It would be hard to find a time when Isis Walker isn’t working. As a second-year RA, outreach coordinator for the Office of Admissions and president of the Black Student Union, Walker has a lot on her plate, all the while finishing up her bachelor’s degree this spring and majoring in communications with a minor in sociology.
After living in Louisiana, Florida and other places, Walker moved back to Toledo eight years ago to attend Toledo Early College High School, allowing her to earn enough college credits to graduate from college a year early.
Next year, she plans to further her education in the Student Affairs Administration Master’s Program at Iowa State University.
Walker has been involved with the Black Student Union since her freshman year, when she was in the Freshman Leadership Program. She now serves as president for the 2018-2019 academic year.
The organization is holding several events this month to celebrate Black History Month that Walker helped organize.
Going into your undergrad, what were your plans for college and your future career?
“This is a funny fact, but I’m a huge fan of WWE wrestling. I love watching it and I really wanted to work as an announcer or commentator for WWE. I thought I’d do broadcast and could then go on to work for them, but I quickly figured out that I really don’t like broadcast. I just like learning about how people communicate with each other.”
What helped you to decide on the career path you’re going toward now?
“With the Master’s in Student Affairs Administration program, it’s basically going to be an extension of what I’ve already been doing within my career now. I’m an RA and I’ve been an orientation leader as well. The combination of ResLife, orientation and the work that I do with BSU—I just fell in love with it, so when I figured out that I can do this for the rest of my life, I knew that’s what I wanted to do.”
What has your experience working with admissions been like?
“I’ve been in admissions since my freshman year. Originally, I was just a tele-teams student ambassador, basically one of the people who call high schoolers who might be applying to UT. My job now is technically a promotion, so I have more job responsibilities now. My second year, I also worked a lot in orientation. It has really helped me figure out what I want to do in my career path.”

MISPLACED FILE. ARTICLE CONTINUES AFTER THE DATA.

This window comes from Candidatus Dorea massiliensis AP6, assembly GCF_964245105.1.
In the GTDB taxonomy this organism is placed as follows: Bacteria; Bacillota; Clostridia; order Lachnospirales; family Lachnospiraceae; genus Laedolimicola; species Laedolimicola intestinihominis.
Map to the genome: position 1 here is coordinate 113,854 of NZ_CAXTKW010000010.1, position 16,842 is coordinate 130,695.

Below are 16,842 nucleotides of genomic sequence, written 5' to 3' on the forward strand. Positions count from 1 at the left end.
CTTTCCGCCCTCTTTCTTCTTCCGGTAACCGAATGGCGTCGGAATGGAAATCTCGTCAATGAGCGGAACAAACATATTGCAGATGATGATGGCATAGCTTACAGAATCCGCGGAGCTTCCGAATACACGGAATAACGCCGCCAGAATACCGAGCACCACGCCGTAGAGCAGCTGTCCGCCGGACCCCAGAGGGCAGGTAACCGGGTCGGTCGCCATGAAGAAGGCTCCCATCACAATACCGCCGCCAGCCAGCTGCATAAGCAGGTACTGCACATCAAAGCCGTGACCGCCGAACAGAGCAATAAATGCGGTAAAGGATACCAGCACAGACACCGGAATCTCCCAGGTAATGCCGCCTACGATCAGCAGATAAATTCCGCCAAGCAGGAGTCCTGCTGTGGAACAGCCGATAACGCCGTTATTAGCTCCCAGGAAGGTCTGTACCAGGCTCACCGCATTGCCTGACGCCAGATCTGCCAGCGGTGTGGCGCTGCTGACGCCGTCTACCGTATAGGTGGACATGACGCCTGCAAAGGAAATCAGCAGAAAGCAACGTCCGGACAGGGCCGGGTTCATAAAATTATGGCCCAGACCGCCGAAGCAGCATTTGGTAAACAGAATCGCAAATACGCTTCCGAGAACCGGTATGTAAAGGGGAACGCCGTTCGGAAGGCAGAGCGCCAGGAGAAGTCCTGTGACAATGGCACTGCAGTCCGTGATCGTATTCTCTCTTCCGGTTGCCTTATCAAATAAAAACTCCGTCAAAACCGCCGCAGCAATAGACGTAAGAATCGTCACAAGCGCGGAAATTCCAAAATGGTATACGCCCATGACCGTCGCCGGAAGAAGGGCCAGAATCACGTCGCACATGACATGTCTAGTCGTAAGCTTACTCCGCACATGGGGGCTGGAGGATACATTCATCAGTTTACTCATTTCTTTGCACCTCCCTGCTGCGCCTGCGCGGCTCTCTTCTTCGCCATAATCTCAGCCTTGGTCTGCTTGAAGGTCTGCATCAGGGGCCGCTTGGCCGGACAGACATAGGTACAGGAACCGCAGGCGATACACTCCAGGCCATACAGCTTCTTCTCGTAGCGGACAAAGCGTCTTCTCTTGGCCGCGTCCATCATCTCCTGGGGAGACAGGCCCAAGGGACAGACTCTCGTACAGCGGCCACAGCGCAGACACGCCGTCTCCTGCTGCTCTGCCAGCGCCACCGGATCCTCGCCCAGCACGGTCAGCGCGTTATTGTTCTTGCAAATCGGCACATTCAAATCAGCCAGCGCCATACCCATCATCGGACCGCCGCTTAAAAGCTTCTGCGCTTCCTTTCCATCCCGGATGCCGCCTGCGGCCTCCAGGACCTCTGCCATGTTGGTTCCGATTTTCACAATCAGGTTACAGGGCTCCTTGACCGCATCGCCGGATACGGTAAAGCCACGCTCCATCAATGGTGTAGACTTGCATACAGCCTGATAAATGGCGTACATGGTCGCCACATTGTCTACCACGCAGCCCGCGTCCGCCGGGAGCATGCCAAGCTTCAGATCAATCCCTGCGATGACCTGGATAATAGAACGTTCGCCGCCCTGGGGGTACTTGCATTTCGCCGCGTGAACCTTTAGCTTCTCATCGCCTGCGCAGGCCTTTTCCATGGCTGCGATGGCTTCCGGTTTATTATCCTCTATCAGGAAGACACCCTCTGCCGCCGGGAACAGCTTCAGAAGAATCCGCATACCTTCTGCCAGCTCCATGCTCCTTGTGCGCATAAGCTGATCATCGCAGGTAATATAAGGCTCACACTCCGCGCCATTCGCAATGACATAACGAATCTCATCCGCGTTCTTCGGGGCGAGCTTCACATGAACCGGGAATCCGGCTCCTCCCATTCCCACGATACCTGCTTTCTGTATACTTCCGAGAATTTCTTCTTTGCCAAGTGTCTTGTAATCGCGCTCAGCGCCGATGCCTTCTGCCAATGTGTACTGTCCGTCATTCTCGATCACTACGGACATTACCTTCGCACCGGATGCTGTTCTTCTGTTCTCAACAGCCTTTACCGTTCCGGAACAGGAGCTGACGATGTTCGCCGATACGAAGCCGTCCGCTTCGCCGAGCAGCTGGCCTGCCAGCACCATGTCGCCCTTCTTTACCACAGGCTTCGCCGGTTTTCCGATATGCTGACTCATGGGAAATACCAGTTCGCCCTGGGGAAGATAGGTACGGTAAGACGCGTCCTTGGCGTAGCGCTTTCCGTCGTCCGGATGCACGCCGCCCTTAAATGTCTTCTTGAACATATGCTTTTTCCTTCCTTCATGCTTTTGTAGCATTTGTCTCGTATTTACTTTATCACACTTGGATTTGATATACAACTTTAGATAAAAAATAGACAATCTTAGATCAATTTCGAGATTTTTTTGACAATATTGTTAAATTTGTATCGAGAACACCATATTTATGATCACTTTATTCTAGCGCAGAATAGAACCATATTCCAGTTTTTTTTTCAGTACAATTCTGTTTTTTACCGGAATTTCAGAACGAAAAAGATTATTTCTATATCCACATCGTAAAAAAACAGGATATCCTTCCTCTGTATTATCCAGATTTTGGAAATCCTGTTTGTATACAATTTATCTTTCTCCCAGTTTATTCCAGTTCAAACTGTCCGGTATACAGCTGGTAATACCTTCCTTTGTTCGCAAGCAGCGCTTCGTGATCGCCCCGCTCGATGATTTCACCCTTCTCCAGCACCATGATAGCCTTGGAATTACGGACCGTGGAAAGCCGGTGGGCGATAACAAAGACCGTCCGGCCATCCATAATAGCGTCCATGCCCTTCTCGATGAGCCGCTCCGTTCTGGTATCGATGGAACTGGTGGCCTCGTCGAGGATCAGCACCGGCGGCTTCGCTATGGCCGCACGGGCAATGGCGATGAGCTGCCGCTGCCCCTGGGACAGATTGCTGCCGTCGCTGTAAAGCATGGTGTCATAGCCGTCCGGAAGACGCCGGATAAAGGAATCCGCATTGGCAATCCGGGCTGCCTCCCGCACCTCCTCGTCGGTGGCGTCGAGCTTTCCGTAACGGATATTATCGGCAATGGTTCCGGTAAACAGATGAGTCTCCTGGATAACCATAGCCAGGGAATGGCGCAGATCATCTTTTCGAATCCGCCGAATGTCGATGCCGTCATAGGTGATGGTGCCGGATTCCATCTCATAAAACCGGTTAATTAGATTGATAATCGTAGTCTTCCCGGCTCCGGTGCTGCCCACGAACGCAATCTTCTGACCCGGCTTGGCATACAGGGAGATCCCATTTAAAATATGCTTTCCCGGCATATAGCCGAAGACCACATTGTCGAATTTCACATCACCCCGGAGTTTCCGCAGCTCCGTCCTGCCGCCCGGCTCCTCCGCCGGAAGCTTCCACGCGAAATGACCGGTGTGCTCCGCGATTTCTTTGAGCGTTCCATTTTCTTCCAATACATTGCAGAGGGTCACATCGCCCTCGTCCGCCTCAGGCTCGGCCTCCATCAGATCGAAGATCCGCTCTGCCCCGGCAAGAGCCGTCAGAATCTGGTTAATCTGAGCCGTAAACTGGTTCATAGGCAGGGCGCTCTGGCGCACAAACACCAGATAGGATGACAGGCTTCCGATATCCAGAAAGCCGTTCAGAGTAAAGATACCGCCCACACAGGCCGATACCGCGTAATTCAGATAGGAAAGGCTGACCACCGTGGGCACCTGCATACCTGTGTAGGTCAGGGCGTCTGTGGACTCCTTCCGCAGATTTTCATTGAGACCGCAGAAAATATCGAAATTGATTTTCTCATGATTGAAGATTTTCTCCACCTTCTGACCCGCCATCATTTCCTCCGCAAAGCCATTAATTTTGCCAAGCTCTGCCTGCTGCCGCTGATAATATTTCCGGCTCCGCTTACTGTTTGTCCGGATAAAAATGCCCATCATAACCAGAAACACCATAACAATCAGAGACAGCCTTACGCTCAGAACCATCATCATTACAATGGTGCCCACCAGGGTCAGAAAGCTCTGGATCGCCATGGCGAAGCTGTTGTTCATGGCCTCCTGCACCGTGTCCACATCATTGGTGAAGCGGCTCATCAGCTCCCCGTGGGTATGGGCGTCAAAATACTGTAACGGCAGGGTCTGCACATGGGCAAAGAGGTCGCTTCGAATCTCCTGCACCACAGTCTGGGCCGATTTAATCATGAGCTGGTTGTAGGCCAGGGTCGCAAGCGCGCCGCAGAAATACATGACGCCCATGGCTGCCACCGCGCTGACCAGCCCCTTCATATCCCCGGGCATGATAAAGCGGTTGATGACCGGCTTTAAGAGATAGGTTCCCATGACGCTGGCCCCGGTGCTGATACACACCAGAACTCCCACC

How long have you been involved in the Black Student Union?
“I’ve been involved since my freshman year. I was in the Freshman Leadership Program and the next year I was the co-director of the program. I honestly knew from my freshman year that I wanted to run for president of the BSU because I saw the potential of the organization.”
How has your experience as president been?
“I would say it definitely has been a good experience because I have gained so many leadership skills and other skills like financial literacy or budgeting. I’ve learned so much about myself from feedback from my peers too.”
What are some of the things you’ve wanted to accomplish as president?
“I wanted to make sure we’re getting people registered to vote and educated on the ballot, because when you’re a UT student, you’re living here for four years; local politics will be affecting you and your quality of education. The BSU has always done that, but I wanted to focus on it even more now than in the past. I’ve wanted to support other multicultural student organizations as well, like I support Latino Student Union as much as possible,”
Is the Black Student Union having any events for Black History Month?
“We’re having a film festival that’s already started. We’re also collaborating with CAP and ResLife for a comedy show; it’s going to be all black comedians. It’s going to be a big closing event for Black History Month. Our biggest event is our fashion show; it’s actually going to be the 50th annual show. It’s super exciting to be president during this time. We’re doing things a little differently this year; we’re reaching out to more of the outside community and expecting a really big turnout for the show.”